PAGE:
It was earlier believed by behaviourists that animals only perceive the surface level behaviour of others and indulge in “mindless behaviour rules” (Premack and Woodruff, Does the Chimpanzee have a theory of the mind?). Animals were only viewed as “stimulus-response machines” or equated with robots (De Waal, Are we smart enough to know how smart animals are?). However, new research has shown that animals do indulge in stimulus-free play and they are not just machines with fixed inputs and outputs. Dinets, in a study for Animal Behaviour and Cognition, pointed towards stimulus-free play in crocodiles. He observed that crocodiles play with water and give each other piggy-back rides just for fun. This means that animals are indulging in play for playing’s sake, and not for any other purpose in absolutely normal conditions when they are free of stress. (Burghardt, University of Tennessee) Other examples include birds engaging in feather picking or dogs like Border Collies wandering around chasing cows or rats with no apparent external stimuli.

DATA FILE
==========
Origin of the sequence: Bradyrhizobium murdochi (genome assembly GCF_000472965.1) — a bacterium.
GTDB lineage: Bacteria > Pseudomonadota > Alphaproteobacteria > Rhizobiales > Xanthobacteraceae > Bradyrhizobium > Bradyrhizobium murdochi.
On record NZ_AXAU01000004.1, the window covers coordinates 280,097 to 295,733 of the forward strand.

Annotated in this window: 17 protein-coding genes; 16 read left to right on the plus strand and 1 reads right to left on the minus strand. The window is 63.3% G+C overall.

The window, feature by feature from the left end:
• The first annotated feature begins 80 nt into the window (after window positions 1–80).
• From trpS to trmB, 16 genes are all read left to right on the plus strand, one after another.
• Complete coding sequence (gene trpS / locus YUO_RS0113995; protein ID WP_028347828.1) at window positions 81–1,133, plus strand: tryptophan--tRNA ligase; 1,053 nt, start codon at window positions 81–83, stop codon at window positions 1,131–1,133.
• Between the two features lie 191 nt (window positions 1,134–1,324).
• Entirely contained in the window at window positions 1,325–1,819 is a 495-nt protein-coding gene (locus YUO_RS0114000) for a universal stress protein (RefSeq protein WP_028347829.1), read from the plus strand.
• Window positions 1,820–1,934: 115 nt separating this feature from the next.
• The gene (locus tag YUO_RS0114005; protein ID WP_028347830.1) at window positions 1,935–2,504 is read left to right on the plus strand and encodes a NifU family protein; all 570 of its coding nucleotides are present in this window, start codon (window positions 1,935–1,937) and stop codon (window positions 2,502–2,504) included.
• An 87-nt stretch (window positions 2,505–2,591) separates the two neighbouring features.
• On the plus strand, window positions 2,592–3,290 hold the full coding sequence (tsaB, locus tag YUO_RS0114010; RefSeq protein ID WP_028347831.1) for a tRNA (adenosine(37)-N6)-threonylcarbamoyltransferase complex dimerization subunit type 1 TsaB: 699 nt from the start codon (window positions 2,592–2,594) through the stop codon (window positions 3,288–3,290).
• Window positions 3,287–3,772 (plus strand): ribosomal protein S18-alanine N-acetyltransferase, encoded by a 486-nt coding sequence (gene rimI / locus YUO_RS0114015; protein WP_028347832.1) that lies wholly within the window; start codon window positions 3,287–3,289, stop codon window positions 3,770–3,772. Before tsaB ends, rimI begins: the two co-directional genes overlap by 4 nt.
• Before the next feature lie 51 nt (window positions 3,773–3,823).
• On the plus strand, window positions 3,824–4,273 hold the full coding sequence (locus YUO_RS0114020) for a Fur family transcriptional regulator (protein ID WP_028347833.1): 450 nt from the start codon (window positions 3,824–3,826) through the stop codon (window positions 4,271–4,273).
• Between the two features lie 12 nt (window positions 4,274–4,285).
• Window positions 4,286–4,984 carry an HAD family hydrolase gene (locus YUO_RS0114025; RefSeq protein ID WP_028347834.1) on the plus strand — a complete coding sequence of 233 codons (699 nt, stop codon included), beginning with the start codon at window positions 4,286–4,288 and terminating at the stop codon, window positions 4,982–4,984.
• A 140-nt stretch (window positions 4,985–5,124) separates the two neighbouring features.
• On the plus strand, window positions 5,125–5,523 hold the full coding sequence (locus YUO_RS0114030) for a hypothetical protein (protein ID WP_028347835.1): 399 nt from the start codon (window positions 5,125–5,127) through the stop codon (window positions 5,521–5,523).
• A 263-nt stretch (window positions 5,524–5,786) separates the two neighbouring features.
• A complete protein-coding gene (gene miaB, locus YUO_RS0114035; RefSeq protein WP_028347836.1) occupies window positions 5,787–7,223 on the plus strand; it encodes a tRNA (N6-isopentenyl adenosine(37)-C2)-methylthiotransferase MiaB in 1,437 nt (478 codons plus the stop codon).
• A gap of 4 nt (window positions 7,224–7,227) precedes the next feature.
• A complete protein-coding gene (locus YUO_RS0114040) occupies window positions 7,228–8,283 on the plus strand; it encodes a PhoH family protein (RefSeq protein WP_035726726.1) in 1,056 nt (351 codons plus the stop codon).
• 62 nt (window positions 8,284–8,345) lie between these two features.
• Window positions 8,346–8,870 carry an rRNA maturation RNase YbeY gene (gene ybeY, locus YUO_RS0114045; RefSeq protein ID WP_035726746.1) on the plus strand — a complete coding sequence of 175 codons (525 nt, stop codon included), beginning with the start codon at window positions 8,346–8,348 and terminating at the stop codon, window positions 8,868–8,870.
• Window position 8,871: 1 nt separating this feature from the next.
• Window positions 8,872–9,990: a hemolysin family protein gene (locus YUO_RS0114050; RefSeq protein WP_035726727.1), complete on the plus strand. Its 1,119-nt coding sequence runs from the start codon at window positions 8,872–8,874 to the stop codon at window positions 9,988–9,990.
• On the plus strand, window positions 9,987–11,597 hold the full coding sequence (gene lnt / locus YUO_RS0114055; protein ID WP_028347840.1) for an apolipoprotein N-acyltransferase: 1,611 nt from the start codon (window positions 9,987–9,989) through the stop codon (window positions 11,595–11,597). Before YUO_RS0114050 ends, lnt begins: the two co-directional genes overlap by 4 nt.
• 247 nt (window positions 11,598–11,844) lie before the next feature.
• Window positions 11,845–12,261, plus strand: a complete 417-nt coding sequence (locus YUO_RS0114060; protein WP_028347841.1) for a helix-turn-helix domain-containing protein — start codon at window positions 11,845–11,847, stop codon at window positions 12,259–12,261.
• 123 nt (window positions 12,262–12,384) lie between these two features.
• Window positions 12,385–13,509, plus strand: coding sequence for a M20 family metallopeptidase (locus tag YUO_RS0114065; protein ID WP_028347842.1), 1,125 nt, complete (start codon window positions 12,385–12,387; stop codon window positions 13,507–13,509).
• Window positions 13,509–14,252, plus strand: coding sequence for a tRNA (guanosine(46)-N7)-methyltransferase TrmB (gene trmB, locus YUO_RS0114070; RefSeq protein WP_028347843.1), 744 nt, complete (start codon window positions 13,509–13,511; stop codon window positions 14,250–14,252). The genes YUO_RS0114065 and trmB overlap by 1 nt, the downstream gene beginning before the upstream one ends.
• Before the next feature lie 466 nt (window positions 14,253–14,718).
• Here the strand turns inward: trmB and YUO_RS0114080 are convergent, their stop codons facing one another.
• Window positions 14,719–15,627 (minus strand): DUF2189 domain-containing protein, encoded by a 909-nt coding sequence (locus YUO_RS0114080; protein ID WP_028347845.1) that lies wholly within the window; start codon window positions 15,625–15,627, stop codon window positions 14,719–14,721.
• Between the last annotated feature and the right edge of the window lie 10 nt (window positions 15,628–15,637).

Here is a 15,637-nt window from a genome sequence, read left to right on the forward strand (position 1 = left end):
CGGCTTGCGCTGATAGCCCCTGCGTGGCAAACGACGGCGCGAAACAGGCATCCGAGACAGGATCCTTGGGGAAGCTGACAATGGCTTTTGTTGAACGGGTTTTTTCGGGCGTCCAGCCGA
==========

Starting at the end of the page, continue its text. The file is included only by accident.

If animals did not get bored, then they would not indulge in stimulus-free play.
Animals do indulge in stimulus-free play.
— — — — — — — —
Therefore, animals do get bored.
One can argue that play is not all that stimulus-free. Animals might indulge in play at an early age only because it helps them build muscles and prepares them for adulthood. However, if this were true, then such activities would not be found in adult animals. Adult animals too have been observed taking part in hunting for fun and having sex only for pleasure and not to procreate. Primatologists Manson, Perry and Parish found that some female animals had plenty of sex even when they had reached a stage of menopause (Goldman, Do Animals Have Sex For Pleasure?). Similar encounters have been seen in female lions, cougars and leopards as well. Birds are also good examples of displaying stimulus-free actions. Some bird species pluck out their own feathers when they are under-stimulated. This means that animals do get bored, which in turn implies that they can think.